36. Fredrick, Kofler, Jarrett, Burns, Luebbe, Garner, Harmon, Becker (2020): Sluggish cognitive tempo and ADHD symptoms in relation to task-unrelated thought: Examining unique links with mind-wandering and rumination. J Psychiatr Res. 2020 Apr;123:95-101. doi: 10.1016/j.jpsychires.2020.01.016. PMID: 32045730; PMCID: PMC7047632.

  37. Russell, Redmond, Ash (2022): Psycholinguistic profiling of children with sluggish cognitive tempo. Clin Linguist Phon. 2022 Jun 24:1-17. doi: 10.1080/02699206.2022.2092422. PMID: 35748339.

  38. Lee, Burns, Becker (2016): Can Sluggish Cognitive Tempo Be Distinguished From ADHD Inattention in Very Young Children? Evidence From a Sample of Korean Preschool Children; J Atten Disord. 2016 Nov 24. pii: 1087054716680077

  39. Jarrett, Gable, Rondon, Neal, Price, Hilton (2017): An EEG Study of Children With and Without ADHD Symptoms: Between-Group Differences and Associations With Sluggish Cognitive Tempo Symptoms. J Atten Disord. 2017 Aug 1:1087054717723986. doi: 10.1177/1087054717723986. n = 41

  40. Weiler, Bernstein, Bellinger, Waber (2002): Information processing deficits in children with attention-deficit/hyperactivity disorder, inattentive type, and children with reading disability. J Learn Disabil. 2002 Sep-Oct;35(5):448-61.

  41. Kofler, Irwin, Sarver, Fosco, Miller, Spiegel, Becker (2019): What cognitive processes are “sluggish” in sluggish cognitive tempo? J Consult Clin Psychol. 2019 Nov;87(11):1030-1042. doi: 10.1037/ccp0000446.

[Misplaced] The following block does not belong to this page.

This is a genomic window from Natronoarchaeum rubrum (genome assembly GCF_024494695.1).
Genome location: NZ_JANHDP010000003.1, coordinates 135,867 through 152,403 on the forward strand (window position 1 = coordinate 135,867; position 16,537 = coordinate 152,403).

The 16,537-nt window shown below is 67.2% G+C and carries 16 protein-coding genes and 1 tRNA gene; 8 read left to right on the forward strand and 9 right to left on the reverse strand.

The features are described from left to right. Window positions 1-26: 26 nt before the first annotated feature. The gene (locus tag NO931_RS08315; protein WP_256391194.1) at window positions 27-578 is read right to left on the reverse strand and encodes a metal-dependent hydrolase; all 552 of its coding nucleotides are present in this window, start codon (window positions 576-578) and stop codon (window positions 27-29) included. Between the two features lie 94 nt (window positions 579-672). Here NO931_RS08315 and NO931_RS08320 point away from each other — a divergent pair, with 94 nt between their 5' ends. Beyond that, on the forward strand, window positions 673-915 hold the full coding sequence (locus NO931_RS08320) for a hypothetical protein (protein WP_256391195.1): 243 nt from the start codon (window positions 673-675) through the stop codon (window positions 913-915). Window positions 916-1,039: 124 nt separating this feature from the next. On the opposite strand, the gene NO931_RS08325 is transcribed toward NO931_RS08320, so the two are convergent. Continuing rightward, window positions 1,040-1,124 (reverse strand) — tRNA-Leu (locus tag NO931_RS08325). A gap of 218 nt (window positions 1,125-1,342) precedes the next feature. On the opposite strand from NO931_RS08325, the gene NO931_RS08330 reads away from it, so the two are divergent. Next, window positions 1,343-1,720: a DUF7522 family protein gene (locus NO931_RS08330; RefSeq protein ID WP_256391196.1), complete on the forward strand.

42. Kofler, Soto, Fosco, Irwin, Wells, Sarver (2019): Working memory and information processing in ADHD: Evidence for directionality of effects. Neuropsychology. 2019 Oct 14. doi: 10.1037/neu0000598.

  43. Andrillon, Windt, Silk, Drummond, Bellgrove, Tsuchiya (2019): Does the Mind Wander When the Brain Takes a Break? Local Sleep in Wakefulness, Attentional Lapses and Mind-Wandering. Front Neurosci. 2019 Sep 13;13:949. doi: 10.3389/fnins.2019.00949. eCollection 2019.

  44. Becker, Marsh, Holdaway, Tamm (2019): Sluggish cognitive tempo and processing speed in adolescents with ADHD: do findings vary based on informant and task? Eur Child Adolesc Psychiatry. 2019 Nov 27. doi: 10.1007/s00787-019-01446-x. n = 80

  45. Becker, McQuade (2020): Physiological Correlates of Sluggish Cognitive Tempo in Children: Examining Autonomic Nervous System Reactivity during Social and Cognitive Stressor Tasks. J Abnorm Child Psychol. 2020 Jul;48(7):923-933. doi: 10.1007/s10802-020-00651-6. PMID: 32328864; PMCID: PMC7306431. n = 61

  46. McBurnett, Clemow, Williams, Villodas, Wietecha, Barkley (2017): Atomoxetine-Related Change in Sluggish Cognitive Tempo Is Partially Independent of Change in Attention-Deficit/Hyperactivity Disorder Inattentive Symptoms. J Child Adolesc Psychopharmacol. 2017 Feb;27(1):38-42. doi: 10.1089/cap.2016.0115. n = 124; this article is a response to the criticism of Yang, Li (2014): Could atomoxetine improve sluggish cognitive tempo symptoms? J Child Adolesc Psychopharmacol. 2014 Oct;24(8):462. doi: 10.1089/cap.2014.0052. PMID: 25285785, in which the original article Wietecha, Williams, Shaywitz, Shaywitz, Hooper, Wigal, Dunn, McBurnett (2013): Atomoxetine improved attention in children and adolescents with attention-deficit/hyperactivity disorder and dyslexia in a 16 week, acute, randomized, double-blind trial. J Child Adolesc Psychopharmacol. 2013 Nov;23(9):605-13. doi: 10.1089/cap.2013.0054. had been criticized for a failure to exclude ADHD symptoms from the evaluation of the effect of atomoxetine on SCT symptoms.

  47. Fırat, Gul, Aysev (2020): An Open-Label Trial of Methylphenidate Treating Sluggish Cognitive Tempo, Inattention, and Hyperactivity/Impulsivity Symptoms Among 6- to 12-Year-Old ADHD Children: What Are the Predictors of Treatment Response at Home and School? J Atten Disord. 2020 Feb 17:1087054720902846. doi: 10.1177/1087054720902846. PMID: 32064995. n = 185